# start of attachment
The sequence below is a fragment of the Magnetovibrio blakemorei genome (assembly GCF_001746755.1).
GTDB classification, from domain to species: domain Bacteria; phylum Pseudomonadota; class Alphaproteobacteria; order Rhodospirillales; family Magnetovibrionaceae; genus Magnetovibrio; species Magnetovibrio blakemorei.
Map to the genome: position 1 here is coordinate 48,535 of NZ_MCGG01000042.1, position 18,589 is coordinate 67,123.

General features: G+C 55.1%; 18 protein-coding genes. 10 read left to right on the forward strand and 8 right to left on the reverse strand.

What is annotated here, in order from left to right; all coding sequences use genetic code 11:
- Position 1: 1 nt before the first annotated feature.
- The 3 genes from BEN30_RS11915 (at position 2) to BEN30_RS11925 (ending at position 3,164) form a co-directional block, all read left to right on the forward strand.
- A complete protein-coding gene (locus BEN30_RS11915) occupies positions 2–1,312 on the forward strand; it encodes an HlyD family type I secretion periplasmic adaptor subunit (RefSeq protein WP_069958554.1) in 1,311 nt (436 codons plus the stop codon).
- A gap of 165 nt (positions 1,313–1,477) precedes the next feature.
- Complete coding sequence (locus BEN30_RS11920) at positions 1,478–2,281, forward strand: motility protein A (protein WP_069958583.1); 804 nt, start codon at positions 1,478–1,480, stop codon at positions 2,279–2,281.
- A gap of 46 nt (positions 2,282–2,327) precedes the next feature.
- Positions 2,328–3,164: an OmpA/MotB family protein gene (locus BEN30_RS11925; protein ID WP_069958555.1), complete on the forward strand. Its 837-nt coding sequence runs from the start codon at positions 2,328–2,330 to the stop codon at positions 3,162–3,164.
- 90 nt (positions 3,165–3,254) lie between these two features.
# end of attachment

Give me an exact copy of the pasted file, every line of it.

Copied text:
The sequence below is a fragment of the Magnetovibrio blakemorei genome (assembly GCF_001746755.1).
GTDB classification, from domain to species: domain Bacteria; phylum Pseudomonadota; class Alphaproteobacteria; order Rhodospirillales; family Magnetovibrionaceae; genus Magnetovibrio; species Magnetovibrio blakemorei.
Map to the genome: position 1 here is coordinate 48,535 of NZ_MCGG01000042.1, position 18,589 is coordinate 67,123.

General features: G+C 55.1%; 18 protein-coding genes. 10 read left to right on the forward strand and 8 right to left on the reverse strand.

What is annotated here, in order from left to right; all coding sequences use genetic code 11:
- Position 1: 1 nt before the first annotated feature.
- The 3 genes from BEN30_RS11915 (at position 2) to BEN30_RS11925 (ending at position 3,164) form a co-directional block, all read left to right on the forward strand.
- A complete protein-coding gene (locus BEN30_RS11915) occupies positions 2–1,312 on the forward strand; it encodes an HlyD family type I secretion periplasmic adaptor subunit (RefSeq protein WP_069958554.1) in 1,311 nt (436 codons plus the stop codon).
- A gap of 165 nt (positions 1,313–1,477) precedes the next feature.
- Complete coding sequence (locus BEN30_RS11920) at positions 1,478–2,281, forward strand: motility protein A (protein WP_069958583.1); 804 nt, start codon at positions 1,478–1,480, stop codon at positions 2,279–2,281.
- A gap of 46 nt (positions 2,282–2,327) precedes the next feature.
- Positions 2,328–3,164: an OmpA/MotB family protein gene (locus BEN30_RS11925; protein ID WP_069958555.1), complete on the forward strand. Its 837-nt coding sequence runs from the start codon at positions 2,328–2,330 to the stop codon at positions 3,162–3,164.
- 90 nt (positions 3,165–3,254) lie between these two features.